Which applications should go in the cloud?
You’d be surprised to know that not every application in existence would benefit from placement in the cloud. You have to consider issues such as PaaS compatibility and whether or not you’ll need an application platform redesign if you deploy certain applications into the cloud.
What about technologies that have been banned in the enterprise for valid reasons? You would have to rethink cloud deployment at that point.
How secure your data needs to be may also influence your decision. Expect legal requirements and operational practice compliance specifically for near-, on- and off-shore activities if you plan on leveraging cloud technology.
Sure, I know what kind of applications I want in the cloud, so what's the problem?
The challenge is this: how to make sure you’re deploying the right ones to the cloud and not causing havoc to others in doing so.
Think about it – even mid-sized enterprises typically employ hundreds of applications. The larger global enterprises often work with several thousands. You’d have to look at each one of those applications to determine viability.
Doing the math ultimately shows you that you’re looking at a lot of expense – both in dollar signs and time spent.
What you’ll need is a platform designed to methodically organize all your applications according to their cloud suitability, compatibility and viability using KPIs such as competitive differentiators, need for availability, data sensitivity, regulatory mandates and cost.
That’s the heart of ITPM ... you will know your applications better than ever before, making cloud deployment that much easier.
How do I ensure that my apps in the cloud are all connected to the whole?
The next benefit is obvious: of course, you’ll have applications that you decide to keep on-prem. What then? You know there are dependencies between those on the Earth and those “up there.” You need some sort of bridge, tying the skies to the ground, so that you can catch the impact of changes to any application anywhere.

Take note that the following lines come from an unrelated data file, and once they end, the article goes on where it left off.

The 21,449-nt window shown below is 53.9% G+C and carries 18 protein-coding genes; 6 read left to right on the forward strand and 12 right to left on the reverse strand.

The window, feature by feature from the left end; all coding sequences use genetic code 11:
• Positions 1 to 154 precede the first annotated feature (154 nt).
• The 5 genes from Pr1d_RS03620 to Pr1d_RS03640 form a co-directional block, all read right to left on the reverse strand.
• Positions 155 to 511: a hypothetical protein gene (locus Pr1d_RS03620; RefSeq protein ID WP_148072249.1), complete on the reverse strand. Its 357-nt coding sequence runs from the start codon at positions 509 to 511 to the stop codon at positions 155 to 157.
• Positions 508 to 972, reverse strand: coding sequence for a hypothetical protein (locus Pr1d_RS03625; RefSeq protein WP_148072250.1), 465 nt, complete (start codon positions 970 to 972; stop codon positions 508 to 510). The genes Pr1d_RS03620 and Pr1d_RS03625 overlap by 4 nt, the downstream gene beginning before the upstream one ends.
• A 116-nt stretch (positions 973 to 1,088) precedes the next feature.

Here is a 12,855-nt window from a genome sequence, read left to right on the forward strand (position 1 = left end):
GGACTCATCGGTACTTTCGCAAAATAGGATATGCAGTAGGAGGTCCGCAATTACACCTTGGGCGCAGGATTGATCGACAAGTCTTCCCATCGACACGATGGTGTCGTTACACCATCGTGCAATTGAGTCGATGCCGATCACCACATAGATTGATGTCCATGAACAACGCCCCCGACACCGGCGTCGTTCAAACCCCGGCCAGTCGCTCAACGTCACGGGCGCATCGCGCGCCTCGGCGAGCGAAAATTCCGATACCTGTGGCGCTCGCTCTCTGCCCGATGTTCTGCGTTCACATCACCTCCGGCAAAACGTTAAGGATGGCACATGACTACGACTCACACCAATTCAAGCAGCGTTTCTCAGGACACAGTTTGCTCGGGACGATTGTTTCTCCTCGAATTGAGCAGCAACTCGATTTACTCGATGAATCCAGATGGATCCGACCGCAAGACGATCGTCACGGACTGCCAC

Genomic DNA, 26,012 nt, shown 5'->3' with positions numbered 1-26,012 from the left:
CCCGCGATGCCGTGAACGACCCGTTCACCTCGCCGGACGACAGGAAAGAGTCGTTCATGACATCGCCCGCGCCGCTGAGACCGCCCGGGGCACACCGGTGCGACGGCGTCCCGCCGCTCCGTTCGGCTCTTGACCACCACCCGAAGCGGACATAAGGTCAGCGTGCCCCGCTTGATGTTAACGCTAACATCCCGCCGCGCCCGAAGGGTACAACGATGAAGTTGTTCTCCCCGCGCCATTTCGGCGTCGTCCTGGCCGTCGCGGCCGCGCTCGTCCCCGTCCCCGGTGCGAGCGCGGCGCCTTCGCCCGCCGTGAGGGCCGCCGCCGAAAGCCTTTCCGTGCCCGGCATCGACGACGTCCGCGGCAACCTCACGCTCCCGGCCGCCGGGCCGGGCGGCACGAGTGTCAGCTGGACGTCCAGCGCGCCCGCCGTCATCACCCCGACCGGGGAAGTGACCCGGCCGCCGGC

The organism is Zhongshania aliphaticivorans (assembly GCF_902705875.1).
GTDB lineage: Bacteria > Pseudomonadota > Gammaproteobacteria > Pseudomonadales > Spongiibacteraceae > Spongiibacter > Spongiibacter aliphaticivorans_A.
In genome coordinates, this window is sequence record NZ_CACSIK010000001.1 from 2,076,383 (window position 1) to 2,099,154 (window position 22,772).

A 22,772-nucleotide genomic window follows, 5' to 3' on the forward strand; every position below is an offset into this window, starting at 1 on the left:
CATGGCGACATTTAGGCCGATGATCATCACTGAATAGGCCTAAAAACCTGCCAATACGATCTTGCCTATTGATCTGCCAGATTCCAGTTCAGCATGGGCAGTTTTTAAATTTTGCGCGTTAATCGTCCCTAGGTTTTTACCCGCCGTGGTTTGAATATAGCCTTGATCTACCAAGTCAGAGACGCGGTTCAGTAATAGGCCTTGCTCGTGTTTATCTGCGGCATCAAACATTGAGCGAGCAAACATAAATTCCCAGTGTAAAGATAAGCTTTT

That’s not easy to do. And trust us: it’s a must-have. If you don’t have an integrated view of your cloud and on-prem apps, you’re running risky – and probably not having a very smooth running, integrated application landscape. Sure, your cloud apps are accessible and flexible, but they won’t be able to communicate with each other and with your on-prem systems.
They’re working. But they’re not working for you.
That’s not what you want. What you want besides flexibility and adaptability is transparency. See how it all fits together and understand the interdependencies. What else do you want transparent? The cloud services your provider has on offer and those you are using. You want these to be part of your architecture inventory, so you've got the whole picture of your IT and the cloud computing platform.
As part of your architecture inventory, those cloud elements are there for you observe and even use to make new cloud-ready solutions. After all, what good is it to put your data in the cloud if you can’t benefit from it on the ground, too?
Lastly, how do I get everybody on board for our cloud deployment strategy?
Getting buy-in for any decision can be an uphill task. There are usually winners and losers. The losers will often keep trying to change the decision or go for their pound of flesh by waiting for things to go wrong and taking the “I told you so” track.
The best counter to this is due diligence and transparency.
Make sure decisions are made based on facts with each stage of the decision-making process communicated. For cloud first, this means having a transparent process for the selection of business applications by projects and programs. Indeed this is an essential element of IT governance, irrespective of whether you are following a cloud first strategy or not.
One of the obstacles to overcome is that the various teams who should be working in sync on cloud first and business application decisions, e.g. PMO, enterprise architects, application managers and platform experts, are often instead working in silos. Having them work with a common application inventory will help bring them together, and more can be achieved.
They can use an integrated IT portfolio inventory containing not only applications, but also the projects targeting them, the technologies used by them, the business capabilities supported by them, and the organizations which use them. With this inventory the impacts of project decisions on the IT landscape will be fully understood and considered.
In other words, your applications in the cloud won’t just work – they’ll work for your business.